Please note! This essay has been submitted by a student.
There are a number of merit arguments to conclude that Birth Control pills should be available at pharmacies without a prescription. There is a plethora of drugs that are now over the counter which were once prescription only drugs including Sudafed, Cortaid, Nyquil, Monistat, Claritin, and most importantly… Tylenol. The idea is simple, birth control needs to be sold at pharmacies without prescription.
Oral contraceptive actually does not resemble prescription only drugs at all. First of all, it is not addictive. All women on BCP can safely get off of the drug without having withdrawls. However, cigarettes and alcohol both cause psychological dependence and they are both sold freely at grocery stores. Oral contraceptive cannot cause an overdose. It might give you a nasty reaction like throwing up or hives… but it is not deadly, unlike acetaminophen. BCP is aso a lot safer than smoking, driving, or even taking a daily aspirin. All the contrary, taking the pill actually promotes health benefits. It can regulate the menstrual cycle, and reduces risks of ovarian cysts, anemia as well as uterine and ovarian cancers.
Switching Birth control to an over the counter drug would make it a lot more accessible to adolescents and young women. Considering that younger women inarguably face more pressure to have sex, it only makes sense to have them be safe against unwanted pregnancies. As of right now, for an adolescent to get ahold of OBC they must tell their parents and then their parents would take them to a pediatrician or gynecologist. Statistically speaking, 47 percent of sexually active teenage girls said that they would stop accessing all reproductive health care services from the clinic if they couldn’t get contraceptives without first telling their parents. 99 percent of these teens, the ones who would stop or delay getting contraceptive services or STD testing and treatment, said they would continue having sex. (Id. at 712.) Let’s face it, if teenagers are going to have sex… they might as well be safe about it. Close to 900,000 teenagers get pregnant each year. Four out of 10 girls get pregnant at least once before they turn 20. (Stanley K. Henshaw, 20-24 5 2003). Think about how small that statistic really is. Take a moment to think about ten women you know… four of them will likely get pregnant before they even reach the legal drinking age. These unwanted pregnancies aren’t easy to deal with. Whether the adolescent chooses to keep the baby, put it up for adoption, or terminate it; it’s a whole lot easier and safer and less traumatizing to just take a pill once a day.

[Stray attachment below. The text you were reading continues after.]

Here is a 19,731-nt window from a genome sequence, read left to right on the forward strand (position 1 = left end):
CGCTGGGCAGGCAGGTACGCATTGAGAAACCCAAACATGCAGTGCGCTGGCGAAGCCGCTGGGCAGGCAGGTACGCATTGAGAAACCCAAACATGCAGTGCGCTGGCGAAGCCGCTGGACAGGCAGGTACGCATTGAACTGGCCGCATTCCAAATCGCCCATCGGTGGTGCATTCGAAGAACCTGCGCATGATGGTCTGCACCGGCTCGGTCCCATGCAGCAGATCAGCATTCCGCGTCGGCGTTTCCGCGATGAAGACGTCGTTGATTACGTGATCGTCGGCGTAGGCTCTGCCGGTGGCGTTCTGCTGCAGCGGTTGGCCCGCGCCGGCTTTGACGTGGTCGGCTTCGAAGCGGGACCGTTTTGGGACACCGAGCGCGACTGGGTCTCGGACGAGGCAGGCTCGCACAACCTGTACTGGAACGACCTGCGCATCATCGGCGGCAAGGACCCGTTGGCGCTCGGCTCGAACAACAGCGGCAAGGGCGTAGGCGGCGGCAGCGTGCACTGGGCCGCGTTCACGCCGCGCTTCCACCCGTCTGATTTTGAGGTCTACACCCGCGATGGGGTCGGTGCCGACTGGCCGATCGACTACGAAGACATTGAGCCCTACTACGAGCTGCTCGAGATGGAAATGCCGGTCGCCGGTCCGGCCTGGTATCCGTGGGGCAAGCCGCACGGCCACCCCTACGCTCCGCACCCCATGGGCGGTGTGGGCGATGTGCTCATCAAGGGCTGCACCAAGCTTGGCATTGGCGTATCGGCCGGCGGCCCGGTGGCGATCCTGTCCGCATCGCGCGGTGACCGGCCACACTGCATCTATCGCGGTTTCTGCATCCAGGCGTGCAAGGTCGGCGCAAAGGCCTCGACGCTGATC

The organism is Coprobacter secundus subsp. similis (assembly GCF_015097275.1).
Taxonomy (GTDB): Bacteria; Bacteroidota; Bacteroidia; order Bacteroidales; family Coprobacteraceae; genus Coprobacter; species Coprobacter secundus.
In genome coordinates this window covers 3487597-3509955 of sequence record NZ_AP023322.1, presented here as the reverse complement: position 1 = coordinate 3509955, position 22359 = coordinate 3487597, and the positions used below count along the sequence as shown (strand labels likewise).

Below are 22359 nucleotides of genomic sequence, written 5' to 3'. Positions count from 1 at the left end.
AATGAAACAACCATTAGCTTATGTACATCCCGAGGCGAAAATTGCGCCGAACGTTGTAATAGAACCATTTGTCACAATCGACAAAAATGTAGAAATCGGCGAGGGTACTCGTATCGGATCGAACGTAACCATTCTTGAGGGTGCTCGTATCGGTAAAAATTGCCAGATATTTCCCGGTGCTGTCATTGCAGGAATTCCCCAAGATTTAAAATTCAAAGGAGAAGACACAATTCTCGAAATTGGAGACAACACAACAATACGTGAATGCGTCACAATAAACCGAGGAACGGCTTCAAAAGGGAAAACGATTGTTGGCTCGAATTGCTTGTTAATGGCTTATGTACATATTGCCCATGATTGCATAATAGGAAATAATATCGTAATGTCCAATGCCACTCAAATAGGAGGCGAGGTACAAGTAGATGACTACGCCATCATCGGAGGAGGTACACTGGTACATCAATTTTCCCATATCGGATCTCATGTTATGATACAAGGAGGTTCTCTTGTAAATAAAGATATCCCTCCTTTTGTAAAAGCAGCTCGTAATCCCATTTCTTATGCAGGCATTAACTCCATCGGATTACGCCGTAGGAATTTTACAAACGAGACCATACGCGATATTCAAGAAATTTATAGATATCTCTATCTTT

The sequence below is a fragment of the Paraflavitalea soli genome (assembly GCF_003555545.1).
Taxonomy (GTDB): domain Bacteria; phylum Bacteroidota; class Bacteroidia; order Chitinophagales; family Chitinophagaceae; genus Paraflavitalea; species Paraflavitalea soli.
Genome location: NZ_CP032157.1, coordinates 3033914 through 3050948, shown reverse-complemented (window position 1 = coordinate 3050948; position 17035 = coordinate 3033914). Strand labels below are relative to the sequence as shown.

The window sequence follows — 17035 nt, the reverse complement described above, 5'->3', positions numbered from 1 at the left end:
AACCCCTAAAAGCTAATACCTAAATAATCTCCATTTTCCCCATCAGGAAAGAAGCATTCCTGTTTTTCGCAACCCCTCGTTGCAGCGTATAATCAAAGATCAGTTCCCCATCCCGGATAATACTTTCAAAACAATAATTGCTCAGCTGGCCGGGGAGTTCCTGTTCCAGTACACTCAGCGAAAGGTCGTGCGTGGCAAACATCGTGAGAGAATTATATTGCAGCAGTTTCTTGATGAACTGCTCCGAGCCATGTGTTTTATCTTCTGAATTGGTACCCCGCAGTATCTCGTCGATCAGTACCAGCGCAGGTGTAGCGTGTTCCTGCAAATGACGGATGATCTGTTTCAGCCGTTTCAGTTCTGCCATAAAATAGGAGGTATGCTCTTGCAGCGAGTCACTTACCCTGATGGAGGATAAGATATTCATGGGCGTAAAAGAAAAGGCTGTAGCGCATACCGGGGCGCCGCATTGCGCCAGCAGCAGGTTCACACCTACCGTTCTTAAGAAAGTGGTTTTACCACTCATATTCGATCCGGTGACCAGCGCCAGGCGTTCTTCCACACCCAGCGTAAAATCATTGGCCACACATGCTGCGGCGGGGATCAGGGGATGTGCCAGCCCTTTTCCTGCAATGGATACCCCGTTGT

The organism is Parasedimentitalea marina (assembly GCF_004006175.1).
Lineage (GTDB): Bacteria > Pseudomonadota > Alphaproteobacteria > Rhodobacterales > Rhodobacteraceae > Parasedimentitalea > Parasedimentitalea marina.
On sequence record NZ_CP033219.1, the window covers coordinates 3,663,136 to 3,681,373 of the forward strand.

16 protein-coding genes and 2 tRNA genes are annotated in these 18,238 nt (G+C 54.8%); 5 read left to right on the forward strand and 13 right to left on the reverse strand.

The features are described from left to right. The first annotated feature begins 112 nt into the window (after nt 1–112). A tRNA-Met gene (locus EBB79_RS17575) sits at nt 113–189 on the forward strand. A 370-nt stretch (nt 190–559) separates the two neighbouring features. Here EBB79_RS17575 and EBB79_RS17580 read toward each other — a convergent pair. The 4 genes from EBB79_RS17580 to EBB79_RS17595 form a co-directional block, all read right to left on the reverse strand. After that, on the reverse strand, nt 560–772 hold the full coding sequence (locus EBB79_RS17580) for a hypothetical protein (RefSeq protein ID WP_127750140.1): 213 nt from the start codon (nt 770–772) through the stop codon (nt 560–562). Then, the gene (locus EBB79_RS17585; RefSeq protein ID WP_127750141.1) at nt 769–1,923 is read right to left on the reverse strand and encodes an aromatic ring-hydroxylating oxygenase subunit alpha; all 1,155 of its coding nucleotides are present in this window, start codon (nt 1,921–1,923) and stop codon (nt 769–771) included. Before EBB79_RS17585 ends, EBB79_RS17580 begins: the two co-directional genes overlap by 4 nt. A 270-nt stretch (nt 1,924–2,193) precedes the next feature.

Many people believe over the counter birth control would be a risk to those women who can not be on it. A study in El Paso supports that women who can answer 15 questions, were pretty accurate in deciding whether the pill was safe for them or not. All it would take is a pharmacist in the drug store to ask the customer 15 simple questions and if the answer is “yes” to any of them, they should consider speaking to a doctor first. A couple of those questions consist of:
Clearly these questions are pretty straightforward and don’t require an expert to decipher whether you should be on BC or not. Ultimately, these decisions would be up to the FDA. Federal workers have been putting in hard work to make this movement happen. Not only would it take a lot of money, but a lot of approval too. However, if this is carried out correctly… it would benefit hundreds of millions of women in the country.